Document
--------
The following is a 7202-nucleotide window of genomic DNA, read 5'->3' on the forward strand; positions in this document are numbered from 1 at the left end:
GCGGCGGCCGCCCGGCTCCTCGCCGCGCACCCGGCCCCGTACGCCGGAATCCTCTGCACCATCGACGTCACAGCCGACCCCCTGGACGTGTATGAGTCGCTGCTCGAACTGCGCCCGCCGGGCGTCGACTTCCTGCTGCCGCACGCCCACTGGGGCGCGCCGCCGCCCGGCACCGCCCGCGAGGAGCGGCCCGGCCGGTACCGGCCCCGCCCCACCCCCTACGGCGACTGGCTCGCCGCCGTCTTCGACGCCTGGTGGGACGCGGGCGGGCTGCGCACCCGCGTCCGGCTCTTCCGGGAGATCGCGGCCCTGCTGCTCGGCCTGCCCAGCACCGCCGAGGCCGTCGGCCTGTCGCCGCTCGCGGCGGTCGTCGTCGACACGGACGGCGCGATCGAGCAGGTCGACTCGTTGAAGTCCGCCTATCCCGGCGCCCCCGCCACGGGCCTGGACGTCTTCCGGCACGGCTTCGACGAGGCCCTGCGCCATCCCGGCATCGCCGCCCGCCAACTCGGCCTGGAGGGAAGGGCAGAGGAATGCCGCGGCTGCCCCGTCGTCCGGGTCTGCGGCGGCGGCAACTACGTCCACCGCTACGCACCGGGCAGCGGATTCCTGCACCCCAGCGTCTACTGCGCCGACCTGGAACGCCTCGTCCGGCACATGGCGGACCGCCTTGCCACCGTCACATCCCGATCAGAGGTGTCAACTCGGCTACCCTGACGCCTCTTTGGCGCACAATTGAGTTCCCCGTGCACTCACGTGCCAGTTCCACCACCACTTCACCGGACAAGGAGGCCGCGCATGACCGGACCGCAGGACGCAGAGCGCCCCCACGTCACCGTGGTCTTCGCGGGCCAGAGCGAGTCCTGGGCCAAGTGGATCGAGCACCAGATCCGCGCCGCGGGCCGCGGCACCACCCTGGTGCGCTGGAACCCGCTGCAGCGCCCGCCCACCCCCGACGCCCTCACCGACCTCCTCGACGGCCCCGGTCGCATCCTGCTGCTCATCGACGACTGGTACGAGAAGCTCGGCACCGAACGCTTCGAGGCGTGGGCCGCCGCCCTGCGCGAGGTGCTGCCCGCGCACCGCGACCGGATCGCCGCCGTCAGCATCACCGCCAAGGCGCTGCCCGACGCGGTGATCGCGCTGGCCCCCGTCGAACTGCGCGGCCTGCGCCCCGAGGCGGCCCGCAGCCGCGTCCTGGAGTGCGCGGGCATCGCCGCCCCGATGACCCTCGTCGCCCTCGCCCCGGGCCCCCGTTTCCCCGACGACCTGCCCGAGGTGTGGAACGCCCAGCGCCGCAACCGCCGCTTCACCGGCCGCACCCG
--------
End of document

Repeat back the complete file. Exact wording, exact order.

The following is a 7202-nucleotide window of genomic DNA, read 5'->3' on the forward strand; positions in this document are numbered from 1 at the left end:
GCGGCGGCCGCCCGGCTCCTCGCCGCGCACCCGGCCCCGTACGCCGGAATCCTCTGCACCATCGACGTCACAGCCGACCCCCTGGACGTGTATGAGTCGCTGCTCGAACTGCGCCCGCCGGGCGTCGACTTCCTGCTGCCGCACGCCCACTGGGGCGCGCCGCCGCCCGGCACCGCCCGCGAGGAGCGGCCCGGCCGGTACCGGCCCCGCCCCACCCCCTACGGCGACTGGCTCGCCGCCGTCTTCGACGCCTGGTGGGACGCGGGCGGGCTGCGCACCCGCGTCCGGCTCTTCCGGGAGATCGCGGCCCTGCTGCTCGGCCTGCCCAGCACCGCCGAGGCCGTCGGCCTGTCGCCGCTCGCGGCGGTCGTCGTCGACACGGACGGCGCGATCGAGCAGGTCGACTCGTTGAAGTCCGCCTATCCCGGCGCCCCCGCCACGGGCCTGGACGTCTTCCGGCACGGCTTCGACGAGGCCCTGCGCCATCCCGGCATCGCCGCCCGCCAACTCGGCCTGGAGGGAAGGGCAGAGGAATGCCGCGGCTGCCCCGTCGTCCGGGTCTGCGGCGGCGGCAACTACGTCCACCGCTACGCACCGGGCAGCGGATTCCTGCACCCCAGCGTCTACTGCGCCGACCTGGAACGCCTCGTCCGGCACATGGCGGACCGCCTTGCCACCGTCACATCCCGATCAGAGGTGTCAACTCGGCTACCCTGACGCCTCTTTGGCGCACAATTGAGTTCCCCGTGCACTCACGTGCCAGTTCCACCACCACTTCACCGGACAAGGAGGCCGCGCATGACCGGACCGCAGGACGCAGAGCGCCCCCACGTCACCGTGGTCTTCGCGGGCCAGAGCGAGTCCTGGGCCAAGTGGATCGAGCACCAGATCCGCGCCGCGGGCCGCGGCACCACCCTGGTGCGCTGGAACCCGCTGCAGCGCCCGCCCACCCCCGACGCCCTCACCGACCTCCTCGACGGCCCCGGTCGCATCCTGCTGCTCATCGACGACTGGTACGAGAAGCTCGGCACCGAACGCTTCGAGGCGTGGGCCGCCGCCCTGCGCGAGGTGCTGCCCGCGCACCGCGACCGGATCGCCGCCGTCAGCATCACCGCCAAGGCGCTGCCCGACGCGGTGATCGCGCTGGCCCCCGTCGAACTGCGCGGCCTGCGCCCCGAGGCGGCCCGCAGCCGCGTCCTGGAGTGCGCGGGCATCGCCGCCCCGATGACCCTCGTCGCCCTCGCCCCGGGCCCCCGTTTCCCCGACGACCTGCCCGAGGTGTGGAACGCCCAGCGCCGCAACCGCCGCTTCACCGGCCGCACCCG